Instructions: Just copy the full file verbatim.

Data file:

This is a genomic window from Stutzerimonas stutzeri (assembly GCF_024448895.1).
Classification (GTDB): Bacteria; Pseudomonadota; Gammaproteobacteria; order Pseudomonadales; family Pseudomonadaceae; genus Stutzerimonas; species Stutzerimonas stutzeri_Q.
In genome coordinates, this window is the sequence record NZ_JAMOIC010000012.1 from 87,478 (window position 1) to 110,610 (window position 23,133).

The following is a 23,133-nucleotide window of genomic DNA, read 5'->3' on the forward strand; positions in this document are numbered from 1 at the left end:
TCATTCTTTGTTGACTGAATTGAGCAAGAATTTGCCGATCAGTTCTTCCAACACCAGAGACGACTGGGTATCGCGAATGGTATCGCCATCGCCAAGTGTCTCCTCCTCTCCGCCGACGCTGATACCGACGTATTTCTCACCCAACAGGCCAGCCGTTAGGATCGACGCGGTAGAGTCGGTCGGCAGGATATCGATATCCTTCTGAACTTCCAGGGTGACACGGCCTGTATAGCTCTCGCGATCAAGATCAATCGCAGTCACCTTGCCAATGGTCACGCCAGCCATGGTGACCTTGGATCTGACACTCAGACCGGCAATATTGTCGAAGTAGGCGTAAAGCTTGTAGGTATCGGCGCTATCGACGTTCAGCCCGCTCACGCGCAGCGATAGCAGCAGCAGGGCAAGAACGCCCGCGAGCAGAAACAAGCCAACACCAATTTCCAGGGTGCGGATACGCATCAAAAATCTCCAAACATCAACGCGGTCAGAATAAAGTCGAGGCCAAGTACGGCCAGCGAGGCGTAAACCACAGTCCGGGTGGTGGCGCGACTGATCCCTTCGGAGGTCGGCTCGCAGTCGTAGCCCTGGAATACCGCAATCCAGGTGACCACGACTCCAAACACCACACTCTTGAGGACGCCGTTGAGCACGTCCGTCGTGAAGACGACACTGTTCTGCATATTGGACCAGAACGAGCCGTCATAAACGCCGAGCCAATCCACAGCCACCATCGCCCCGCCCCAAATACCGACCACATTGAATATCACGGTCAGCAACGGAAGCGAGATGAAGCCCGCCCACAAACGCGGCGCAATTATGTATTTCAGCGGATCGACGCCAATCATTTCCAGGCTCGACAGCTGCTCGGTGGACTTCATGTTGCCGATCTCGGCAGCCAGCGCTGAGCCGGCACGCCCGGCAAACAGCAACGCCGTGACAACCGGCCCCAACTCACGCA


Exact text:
This is a genomic window from Stutzerimonas stutzeri (assembly GCF_024448895.1).
Classification (GTDB): Bacteria; Pseudomonadota; Gammaproteobacteria; order Pseudomonadales; family Pseudomonadaceae; genus Stutzerimonas; species Stutzerimonas stutzeri_Q.
In genome coordinates, this window is the sequence record NZ_JAMOIC010000012.1 from 87,478 (window position 1) to 110,610 (window position 23,133).

The following is a 23,133-nucleotide window of genomic DNA, read 5'->3' on the forward strand; positions in this document are numbered from 1 at the left end:
TCATTCTTTGTTGACTGAATTGAGCAAGAATTTGCCGATCAGTTCTTCCAACACCAGAGACGACTGGGTATCGCGAATGGTATCGCCATCGCCAAGTGTCTCCTCCTCTCCGCCGACGCTGATACCGACGTATTTCTCACCCAACAGGCCAGCCGTTAGGATCGACGCGGTAGAGTCGGTCGGCAGGATATCGATATCCTTCTGAACTTCCAGGGTGACACGGCCTGTATAGCTCTCGCGATCAAGATCAATCGCAGTCACCTTGCCAATGGTCACGCCAGCCATGGTGACCTTGGATCTGACACTCAGACCGGCAATATTGTCGAAGTAGGCGTAAAGCTTGTAGGTATCGGCGCTATCGACGTTCAGCCCGCTCACGCGCAGCGATAGCAGCAGCAGGGCAAGAACGCCCGCGAGCAGAAACAAGCCAACACCAATTTCCAGGGTGCGGATACGCATCAAAAATCTCCAAACATCAACGCGGTCAGAATAAAGTCGAGGCCAAGTACGGCCAGCGAGGCGTAAACCACAGTCCGGGTGGTGGCGCGACTGATCCCTTCGGAGGTCGGCTCGCAGTCGTAGCCCTGGAATACCGCAATCCAGGTGACCACGACTCCAAACACCACACTCTTGAGGACGCCGTTGAGCACGTCCGTCGTGAAGACGACACTGTTCTGCATATTGGACCAGAACGAGCCGTCATAAACGCCGAGCCAATCCACAGCCACCATCGCCCCGCCCCAAATACCGACCACATTGAATATCACGGTCAGCAACGGAAGCGAGATGAAGCCCGCCCACAAACGCGGCGCAATTATGTATTTCAGCGGATCGACGCCAATCATTTCCAGGCTCGACAGCTGCTCGGTGGACTTCATGTTGCCGATCTCGGCAGCCAGCGCTGAGCCGGCACGCCCGGCAAACAGCAACGCCGTGACAACCGGCCCCAACTCACGCA